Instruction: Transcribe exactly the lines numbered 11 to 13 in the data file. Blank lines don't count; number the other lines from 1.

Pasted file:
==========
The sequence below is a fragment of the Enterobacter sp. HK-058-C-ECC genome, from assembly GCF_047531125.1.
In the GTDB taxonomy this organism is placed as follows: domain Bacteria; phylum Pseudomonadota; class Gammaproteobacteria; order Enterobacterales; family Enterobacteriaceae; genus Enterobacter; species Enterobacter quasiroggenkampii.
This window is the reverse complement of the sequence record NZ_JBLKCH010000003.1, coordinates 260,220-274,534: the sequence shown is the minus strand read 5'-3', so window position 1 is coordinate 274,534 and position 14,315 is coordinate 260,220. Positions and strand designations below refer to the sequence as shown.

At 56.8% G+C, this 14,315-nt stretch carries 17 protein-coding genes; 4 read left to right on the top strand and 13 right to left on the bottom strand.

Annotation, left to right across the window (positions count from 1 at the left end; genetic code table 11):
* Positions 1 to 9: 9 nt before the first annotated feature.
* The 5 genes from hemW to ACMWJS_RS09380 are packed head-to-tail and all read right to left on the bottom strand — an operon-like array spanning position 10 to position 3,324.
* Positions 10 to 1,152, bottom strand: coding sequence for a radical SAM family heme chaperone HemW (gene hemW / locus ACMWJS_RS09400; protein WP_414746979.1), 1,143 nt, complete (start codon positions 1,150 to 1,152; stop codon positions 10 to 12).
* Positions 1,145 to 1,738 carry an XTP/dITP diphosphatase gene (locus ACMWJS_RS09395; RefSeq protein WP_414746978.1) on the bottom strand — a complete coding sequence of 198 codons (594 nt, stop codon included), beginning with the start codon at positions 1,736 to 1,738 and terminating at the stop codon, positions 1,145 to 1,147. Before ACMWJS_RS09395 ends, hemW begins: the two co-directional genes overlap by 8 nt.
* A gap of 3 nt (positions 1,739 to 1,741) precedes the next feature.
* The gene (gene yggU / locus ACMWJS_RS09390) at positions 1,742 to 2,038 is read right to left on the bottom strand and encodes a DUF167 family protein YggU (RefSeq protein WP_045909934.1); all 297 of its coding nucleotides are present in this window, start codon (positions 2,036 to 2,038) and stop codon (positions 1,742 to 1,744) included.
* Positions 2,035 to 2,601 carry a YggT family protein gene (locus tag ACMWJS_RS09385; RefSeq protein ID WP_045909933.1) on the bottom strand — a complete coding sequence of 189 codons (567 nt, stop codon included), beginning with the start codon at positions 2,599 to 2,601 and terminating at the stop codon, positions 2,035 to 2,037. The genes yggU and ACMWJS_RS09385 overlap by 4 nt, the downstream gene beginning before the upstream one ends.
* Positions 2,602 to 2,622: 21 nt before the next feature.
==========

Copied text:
* The gene (gene yggU / locus ACMWJS_RS09390) at positions 1,742 to 2,038 is read right to left on the bottom strand and encodes a DUF167 family protein YggU (RefSeq protein WP_045909934.1); all 297 of its coding nucleotides are present in this window, start codon (positions 2,036 to 2,038) and stop codon (positions 1,742 to 1,744) included.
* Positions 2,035 to 2,601 carry a YggT family protein gene (locus tag ACMWJS_RS09385; RefSeq protein ID WP_045909933.1) on the bottom strand — a complete coding sequence of 189 codons (567 nt, stop codon included), beginning with the start codon at positions 2,599 to 2,601 and terminating at the stop codon, positions 2,035 to 2,037. The genes yggU and ACMWJS_RS09385 overlap by 4 nt, the downstream gene beginning before the upstream one ends.
* Positions 2,602 to 2,622: 21 nt before the next feature.